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How to approach playoff hockey from a player’s perspective

Bernie ParentRead the original article on Philly.com.

It is imperative that you approach the game psychologically, keeping in mind all of the accomplishments, the learning experiences, and the mistakes you’ve made throughout the season. You have to reprogram all of these things into your mind, making the playoffs your only focus.

Sadly, your family, your friends and the rest of the world do not exist. All that exists is you and your teammates. Taking this approach going into playoff hockey will definitely help you achieve success. Looking back at our championship seasons, that is how we lived. We would eat, sleep, and breathe hockey; nothing else. We focused only on the ultimate goal 24/7, and the entire team had to be on that same level or it never would have worked.

During the season, you have to allow yourself to get a little distracted. It eases the pressure of playing 80 games. But during the playoffs, every game is crucial. You only have 4 games to win … or 4 games to lose. Make them count. You can’t let your opponent gain momentum. There is no room or time for slacking and distraction.

When we played against Boston in 1974, Boston should have won in 4 games. That’s just how good they were. But they weren’t focused like us, and we built up our confidence, gained momentum, and ultimately beat them.

Thursday night’s game boasts two good teams, the Flyers and the Rangers. And I think the competition is fair.

The media makes a big deal about the Flyers not winning in New York, but guess what? Before we won the first Cup, we never won in Boston. The attitude that you’re going to take is crucial. Anything can happen, and we have a good core of strong players that never quit. This team has proven time and time again that quitting is not an option. Everyone thought Giroux was crazy for saying that the Flyers would make it to the playoffs this year, but they have proved the naysayers wrong once again. Bobby Clarke, one of the greatest leaders to ever play the game, helped adopt the “never quit” philosophy. And he’s never left the team.

One of the best things about playoff hockey? The crowd. In Philadelphia, we have the best crowd in the National Hockey League; different than any other city that I’ve ever played in, no doubt. And I’m not just saying that because I had the best years of my career there. We have the best fans, hands down. But it’s different during the playoffs, and they’ve moved a step up from where they were during the regular season. They’re excited, they’re louder. It’s do or die in these 4 games, and the fans feel that. The fans take ownership with what’s transpiring on the ice. They are a part of the game and ready to support you as a player. In turn, the players feed off of the crowd’s energy and elevate their production. It really makes a big difference.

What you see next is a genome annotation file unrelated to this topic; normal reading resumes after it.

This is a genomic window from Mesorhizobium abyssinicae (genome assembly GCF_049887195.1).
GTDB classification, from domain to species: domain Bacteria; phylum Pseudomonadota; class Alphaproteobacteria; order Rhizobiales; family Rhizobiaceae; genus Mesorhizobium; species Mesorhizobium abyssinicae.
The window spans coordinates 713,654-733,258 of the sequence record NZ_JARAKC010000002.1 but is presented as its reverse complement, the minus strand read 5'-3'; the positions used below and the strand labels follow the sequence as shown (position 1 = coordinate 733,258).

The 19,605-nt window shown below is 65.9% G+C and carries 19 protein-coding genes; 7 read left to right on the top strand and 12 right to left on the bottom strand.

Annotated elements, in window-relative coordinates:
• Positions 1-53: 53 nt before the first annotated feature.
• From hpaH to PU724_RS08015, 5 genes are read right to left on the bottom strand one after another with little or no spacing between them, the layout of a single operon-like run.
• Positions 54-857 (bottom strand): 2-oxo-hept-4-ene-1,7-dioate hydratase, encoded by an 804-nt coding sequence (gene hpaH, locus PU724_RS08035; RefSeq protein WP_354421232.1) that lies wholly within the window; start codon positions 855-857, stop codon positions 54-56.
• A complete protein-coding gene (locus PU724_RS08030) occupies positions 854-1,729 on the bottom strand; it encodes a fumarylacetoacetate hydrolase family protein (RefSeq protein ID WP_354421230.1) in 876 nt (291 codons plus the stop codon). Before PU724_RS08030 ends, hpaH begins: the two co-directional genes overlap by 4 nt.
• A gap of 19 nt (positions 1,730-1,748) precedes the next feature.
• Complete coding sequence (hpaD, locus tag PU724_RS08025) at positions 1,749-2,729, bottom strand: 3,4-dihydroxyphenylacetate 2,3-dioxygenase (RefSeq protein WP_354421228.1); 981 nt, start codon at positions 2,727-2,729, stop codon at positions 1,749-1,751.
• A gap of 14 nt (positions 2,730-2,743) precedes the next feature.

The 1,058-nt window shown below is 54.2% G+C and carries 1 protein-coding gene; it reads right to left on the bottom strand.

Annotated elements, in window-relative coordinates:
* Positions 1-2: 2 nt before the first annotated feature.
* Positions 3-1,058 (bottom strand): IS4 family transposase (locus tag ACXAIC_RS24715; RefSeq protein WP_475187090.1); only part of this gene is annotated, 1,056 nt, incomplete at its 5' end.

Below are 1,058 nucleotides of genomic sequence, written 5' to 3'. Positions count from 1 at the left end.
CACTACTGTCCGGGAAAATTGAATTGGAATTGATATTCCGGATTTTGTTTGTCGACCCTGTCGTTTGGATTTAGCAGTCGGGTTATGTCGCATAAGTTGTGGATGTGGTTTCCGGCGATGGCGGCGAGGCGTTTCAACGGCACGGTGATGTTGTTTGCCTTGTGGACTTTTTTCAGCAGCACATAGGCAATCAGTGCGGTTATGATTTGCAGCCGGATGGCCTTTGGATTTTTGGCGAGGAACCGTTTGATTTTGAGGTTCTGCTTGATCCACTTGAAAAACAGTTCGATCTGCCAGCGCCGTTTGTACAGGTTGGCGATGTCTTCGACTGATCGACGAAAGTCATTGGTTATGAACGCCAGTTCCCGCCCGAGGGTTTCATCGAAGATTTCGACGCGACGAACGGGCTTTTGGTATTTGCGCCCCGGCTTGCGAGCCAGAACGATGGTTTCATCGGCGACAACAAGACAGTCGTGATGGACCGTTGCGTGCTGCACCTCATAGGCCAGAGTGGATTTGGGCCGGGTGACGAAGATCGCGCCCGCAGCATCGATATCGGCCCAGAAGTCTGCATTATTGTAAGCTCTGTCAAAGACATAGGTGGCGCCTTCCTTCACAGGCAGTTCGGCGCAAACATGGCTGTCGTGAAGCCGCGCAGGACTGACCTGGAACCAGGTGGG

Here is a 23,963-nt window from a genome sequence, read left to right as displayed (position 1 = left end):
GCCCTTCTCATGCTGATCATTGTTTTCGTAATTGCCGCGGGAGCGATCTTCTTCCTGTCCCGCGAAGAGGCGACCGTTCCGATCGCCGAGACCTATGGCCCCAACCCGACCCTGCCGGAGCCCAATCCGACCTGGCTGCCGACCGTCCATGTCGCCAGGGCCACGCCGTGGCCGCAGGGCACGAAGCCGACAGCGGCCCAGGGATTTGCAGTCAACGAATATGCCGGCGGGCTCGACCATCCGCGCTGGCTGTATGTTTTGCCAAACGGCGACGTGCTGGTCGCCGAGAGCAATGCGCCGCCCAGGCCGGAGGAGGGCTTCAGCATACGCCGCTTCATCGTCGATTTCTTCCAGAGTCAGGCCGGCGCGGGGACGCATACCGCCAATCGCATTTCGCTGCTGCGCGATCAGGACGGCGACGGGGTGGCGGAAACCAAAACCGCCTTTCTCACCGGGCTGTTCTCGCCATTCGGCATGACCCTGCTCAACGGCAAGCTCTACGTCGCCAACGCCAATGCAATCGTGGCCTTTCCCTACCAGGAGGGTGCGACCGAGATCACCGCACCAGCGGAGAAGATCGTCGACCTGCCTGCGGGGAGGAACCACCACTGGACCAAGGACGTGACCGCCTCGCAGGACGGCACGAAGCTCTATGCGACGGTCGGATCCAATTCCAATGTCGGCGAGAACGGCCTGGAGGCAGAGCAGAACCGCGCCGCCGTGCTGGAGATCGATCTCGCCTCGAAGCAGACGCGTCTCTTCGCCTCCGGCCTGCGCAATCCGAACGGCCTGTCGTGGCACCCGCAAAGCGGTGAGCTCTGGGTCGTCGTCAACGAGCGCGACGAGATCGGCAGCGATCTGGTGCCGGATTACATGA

You only have so many years to be successful in professional sports. Make it count. Focus and tenacity on behalf of the entire Flyers organization will bring victory.

Twitter: @BernieParent | Facebook: Fan Page | www.legendssportsmarketing.com | www.bernieparent.net

Fred Shero Statue Reveal

Fred Shero Statue

Fred Shero Statue Reveal

with Bob Kelly, Rick MacLeish, & Myself

Saturday, March 15th, 2014 at Xfinity Live!

What an honor for our great coach, Fred Shero!

Fred Shero statue fitting for true Philadelphia legend

Bernie ParentSee the original article on Philly.com.

Tomorrow, a statue to immortalize the great coach Fred Shero will be placed outside of Xfinity Live! at 11th and Pattison, not far from where the statue of Bobby Clarke and myself stands.

We’ve had a lot of incredible coaches in Philadelphia sports, but Freddy brought back-to-back championships to this great city. No one has accomplished this feat in the city of Philadelphia. Ever.

To define Fred Shero, do I look at him as the coach? The visionary? The disciplinarian? There are so many great qualities that he has carried with him with his legacy.

Playing under him was an honor. He allowed us to be what made us great individual athletes, yet he was disciplined, repetitious, and systematic. His power was his belief in us fitting into the system, and we had such confidence in him, that we fell in line admirably. He created a symmetry that was unparalleled in the National Hockey League, but most importantly, in the locker room, behind closed doors. He was on to something.